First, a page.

Red Sox Signing of Jose Peraza A Sign of Change

Jose Peraza

Profile of New Boston Red Sox Player Jose Peraza

The Boston Red Sox made a small move on Thursday when they signed infielder Jose Peraza. The deal is worth $3 million as a base salary. Peraza is coming off of a down year in 2019, and a generally underwhelming career. He profiles as the typical value deal that Chief Baseball Officer, Chaim Bloom, would have done in Tampa Bay. Peraza fits in with Boston from a positional standpoint. Unfortunately, it might be a sign of things to come for the Red Sox, given the payroll situation and the man at the helm. That being said, it is a far cry from the Red Sox people are used to.

The Fit

The Red Sox, notably, had some free agents departing this year. One of those is utility man Brock Holt. Holt is capable of playing seven positions and really can slot anywhere for any team outside of catching and pitching. He brings enough value with his bat, slashing .297/.369/.402 and not a whole lot of pop in the bat. It is consistent enough that a team can find value in him. MLB Trade Rumors projected Brock Holt to get two years and $8 million.

Jose Peraza can potentially offer the same type of value. The Red Sox need to key in on what made him successful in 2018, as that was his best season. He is entering his age 26 season, and could very well right the ship from what 2019 was for him and could blossom.

Peraza is also a middle infielder by trade, so if Dustin Pedroia were not seen as a viable option, he could fill in. With three years of club control added into that, it makes sense for the Red Sox to do this move from a low-cost standpoint.

Jose Peraza Strengths

Most of Jose Peraza’s strengths were shown in 2018. Speed is a key strength for the 26-year-old. Between 2016-2018 he stole 67 bases. That is an upgrade alone for the Red Sox. In the 2018 season, he would have been second on the team to a Mookie Betts in swiped bags. 

Peraza also excels at putting the ball in play. He is a low strikeout guy, with a 14.4 K% in 2019. That percentage puts him in the same area as Mookie Betts for a team comparison in strikeouts. There also seems to be a bit of pop in his bat. During his 2018 season, he hit 15 home runs, which is something that utility players usually don’t offer.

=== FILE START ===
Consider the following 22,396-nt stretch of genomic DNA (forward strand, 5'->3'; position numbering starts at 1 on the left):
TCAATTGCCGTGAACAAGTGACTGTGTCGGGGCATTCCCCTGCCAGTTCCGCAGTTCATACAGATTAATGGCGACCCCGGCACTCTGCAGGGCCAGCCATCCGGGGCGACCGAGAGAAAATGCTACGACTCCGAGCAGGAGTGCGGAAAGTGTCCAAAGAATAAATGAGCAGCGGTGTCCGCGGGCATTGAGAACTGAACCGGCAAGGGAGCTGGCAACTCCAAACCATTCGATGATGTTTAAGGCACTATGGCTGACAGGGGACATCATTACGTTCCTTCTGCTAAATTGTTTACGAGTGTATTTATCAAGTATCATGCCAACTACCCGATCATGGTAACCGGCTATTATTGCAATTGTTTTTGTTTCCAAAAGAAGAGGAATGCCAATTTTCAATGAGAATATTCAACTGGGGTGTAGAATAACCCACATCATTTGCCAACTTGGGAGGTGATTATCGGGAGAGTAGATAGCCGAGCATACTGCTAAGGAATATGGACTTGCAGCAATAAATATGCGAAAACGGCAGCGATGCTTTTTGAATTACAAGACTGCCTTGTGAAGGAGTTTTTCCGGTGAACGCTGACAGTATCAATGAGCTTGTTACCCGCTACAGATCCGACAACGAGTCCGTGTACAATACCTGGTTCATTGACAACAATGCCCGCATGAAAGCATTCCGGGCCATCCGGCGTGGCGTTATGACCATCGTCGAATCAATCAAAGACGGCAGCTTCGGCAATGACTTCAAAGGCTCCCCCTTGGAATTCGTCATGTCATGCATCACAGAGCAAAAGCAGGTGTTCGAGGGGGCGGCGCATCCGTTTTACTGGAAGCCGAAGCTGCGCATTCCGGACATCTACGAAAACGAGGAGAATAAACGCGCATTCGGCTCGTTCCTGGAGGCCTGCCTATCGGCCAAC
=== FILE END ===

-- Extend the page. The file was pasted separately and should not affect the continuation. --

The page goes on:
The Weaknesses

Peraza will never get on base at a decent clip. His 4.2 BB% in 2019 puts him at 9th worst in the league among those players with at least 400 plate appearances. If you look at what Dee Gordon offers in the strikeouts and walks department, that’s about what Jose Peraza is at.

Examining His 2018 and 2019

It was really the tale of two seasons. He didn’t hit for the same power or average and didn’t run all that much. When looking at his peripherals, he saw most of the same types of pitches, and there wasn’t a stark change in that. One thing that is noticeable though is his batting average on balls in play. During the 2018 season, it was .309. His 2019 average was .269. That is enough of a swing that could cause some issues in his slash line.

Interestingly, during the month of April, Peraza struck out 19 times in 92 plate appearances. Something just didn’t seem right at the plate for him at the beginning of the year, and even after a decent final four months, the damage had been done to his stats for the year.

Conclusion

The Red Sox are operating in a sphere that fans are not used to. Jose Peraza hasn’t had much of any success at the big league level. However, this is the type of signing that Chaim Bloom and the Tampa Bay Rays have always been known for.

For Peraza, being young leaves reason to be optimistic. It is possible that he could live up to the hype that was given to him as a prospect. The Red Sox will need to unlock something for that to be true. If they do, he could be a serviceable replacement for Brock Holt.

However, it sure does not feel like the way a team that won the World Series in 2018 should be operating. Peraza represents only small cost savings from what Brock Holt could provide. It is targeting potential instead of using a known commodity. Red Sox fans aren’t used to that happening, but it is something to expect going forward.

 


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